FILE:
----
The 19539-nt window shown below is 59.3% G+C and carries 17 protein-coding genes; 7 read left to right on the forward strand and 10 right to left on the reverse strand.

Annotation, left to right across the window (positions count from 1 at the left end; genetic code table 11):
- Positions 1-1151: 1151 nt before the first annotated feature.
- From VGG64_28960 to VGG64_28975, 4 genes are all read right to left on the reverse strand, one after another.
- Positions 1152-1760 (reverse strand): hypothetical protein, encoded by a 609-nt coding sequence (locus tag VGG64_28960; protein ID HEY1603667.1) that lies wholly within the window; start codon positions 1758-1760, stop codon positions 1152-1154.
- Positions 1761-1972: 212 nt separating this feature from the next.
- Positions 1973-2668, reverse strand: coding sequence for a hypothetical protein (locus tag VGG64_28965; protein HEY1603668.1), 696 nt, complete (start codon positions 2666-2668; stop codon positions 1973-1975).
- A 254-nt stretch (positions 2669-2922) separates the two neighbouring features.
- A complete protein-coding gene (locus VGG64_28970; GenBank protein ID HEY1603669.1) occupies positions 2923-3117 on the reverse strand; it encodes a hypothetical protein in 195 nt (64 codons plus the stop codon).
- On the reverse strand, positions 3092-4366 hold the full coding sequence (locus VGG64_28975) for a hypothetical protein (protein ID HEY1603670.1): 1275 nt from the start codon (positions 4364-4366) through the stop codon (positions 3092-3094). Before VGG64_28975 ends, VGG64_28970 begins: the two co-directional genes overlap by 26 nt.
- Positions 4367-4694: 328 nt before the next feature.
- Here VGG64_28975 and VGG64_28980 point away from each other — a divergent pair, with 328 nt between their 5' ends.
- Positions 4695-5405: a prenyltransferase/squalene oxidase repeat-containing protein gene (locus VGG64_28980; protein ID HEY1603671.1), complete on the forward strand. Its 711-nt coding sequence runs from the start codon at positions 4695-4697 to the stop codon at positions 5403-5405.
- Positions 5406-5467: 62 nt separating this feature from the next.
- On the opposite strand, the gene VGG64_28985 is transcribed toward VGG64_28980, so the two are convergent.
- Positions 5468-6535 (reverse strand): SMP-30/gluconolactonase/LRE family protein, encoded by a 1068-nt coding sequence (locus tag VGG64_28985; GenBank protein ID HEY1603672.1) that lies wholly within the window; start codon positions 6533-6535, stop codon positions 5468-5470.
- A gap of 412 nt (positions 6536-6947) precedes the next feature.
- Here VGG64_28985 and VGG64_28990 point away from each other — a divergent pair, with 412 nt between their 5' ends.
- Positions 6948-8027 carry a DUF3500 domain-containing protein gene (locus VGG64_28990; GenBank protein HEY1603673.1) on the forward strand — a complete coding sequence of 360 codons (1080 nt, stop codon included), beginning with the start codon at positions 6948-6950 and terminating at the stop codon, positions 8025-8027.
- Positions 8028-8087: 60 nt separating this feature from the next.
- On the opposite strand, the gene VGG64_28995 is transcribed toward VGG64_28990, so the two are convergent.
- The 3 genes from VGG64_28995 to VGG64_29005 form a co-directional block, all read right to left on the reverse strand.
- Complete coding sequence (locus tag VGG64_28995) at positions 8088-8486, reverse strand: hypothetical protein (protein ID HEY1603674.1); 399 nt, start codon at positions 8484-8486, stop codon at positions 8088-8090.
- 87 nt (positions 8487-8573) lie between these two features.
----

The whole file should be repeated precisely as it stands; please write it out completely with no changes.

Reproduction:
The 19539-nt window shown below is 59.3% G+C and carries 17 protein-coding genes; 7 read left to right on the forward strand and 10 right to left on the reverse strand.

Annotation, left to right across the window (positions count from 1 at the left end; genetic code table 11):
- Positions 1-1151: 1151 nt before the first annotated feature.
- From VGG64_28960 to VGG64_28975, 4 genes are all read right to left on the reverse strand, one after another.
- Positions 1152-1760 (reverse strand): hypothetical protein, encoded by a 609-nt coding sequence (locus tag VGG64_28960; protein ID HEY1603667.1) that lies wholly within the window; start codon positions 1758-1760, stop codon positions 1152-1154.
- Positions 1761-1972: 212 nt separating this feature from the next.
- Positions 1973-2668, reverse strand: coding sequence for a hypothetical protein (locus tag VGG64_28965; protein HEY1603668.1), 696 nt, complete (start codon positions 2666-2668; stop codon positions 1973-1975).
- A 254-nt stretch (positions 2669-2922) separates the two neighbouring features.
- A complete protein-coding gene (locus VGG64_28970; GenBank protein ID HEY1603669.1) occupies positions 2923-3117 on the reverse strand; it encodes a hypothetical protein in 195 nt (64 codons plus the stop codon).
- On the reverse strand, positions 3092-4366 hold the full coding sequence (locus VGG64_28975) for a hypothetical protein (protein ID HEY1603670.1): 1275 nt from the start codon (positions 4364-4366) through the stop codon (positions 3092-3094). Before VGG64_28975 ends, VGG64_28970 begins: the two co-directional genes overlap by 26 nt.
- Positions 4367-4694: 328 nt before the next feature.
- Here VGG64_28975 and VGG64_28980 point away from each other — a divergent pair, with 328 nt between their 5' ends.
- Positions 4695-5405: a prenyltransferase/squalene oxidase repeat-containing protein gene (locus VGG64_28980; protein ID HEY1603671.1), complete on the forward strand. Its 711-nt coding sequence runs from the start codon at positions 4695-4697 to the stop codon at positions 5403-5405.
- Positions 5406-5467: 62 nt separating this feature from the next.
- On the opposite strand, the gene VGG64_28985 is transcribed toward VGG64_28980, so the two are convergent.
- Positions 5468-6535 (reverse strand): SMP-30/gluconolactonase/LRE family protein, encoded by a 1068-nt coding sequence (locus tag VGG64_28985; GenBank protein ID HEY1603672.1) that lies wholly within the window; start codon positions 6533-6535, stop codon positions 5468-5470.
- A gap of 412 nt (positions 6536-6947) precedes the next feature.
- Here VGG64_28985 and VGG64_28990 point away from each other — a divergent pair, with 412 nt between their 5' ends.
- Positions 6948-8027 carry a DUF3500 domain-containing protein gene (locus VGG64_28990; GenBank protein HEY1603673.1) on the forward strand — a complete coding sequence of 360 codons (1080 nt, stop codon included), beginning with the start codon at positions 6948-6950 and terminating at the stop codon, positions 8025-8027.
- Positions 8028-8087: 60 nt separating this feature from the next.
- On the opposite strand, the gene VGG64_28995 is transcribed toward VGG64_28990, so the two are convergent.
- The 3 genes from VGG64_28995 to VGG64_29005 form a co-directional block, all read right to left on the reverse strand.
- Complete coding sequence (locus tag VGG64_28995) at positions 8088-8486, reverse strand: hypothetical protein (protein ID HEY1603674.1); 399 nt, start codon at positions 8484-8486, stop codon at positions 8088-8090.
- 87 nt (positions 8487-8573) lie between these two features.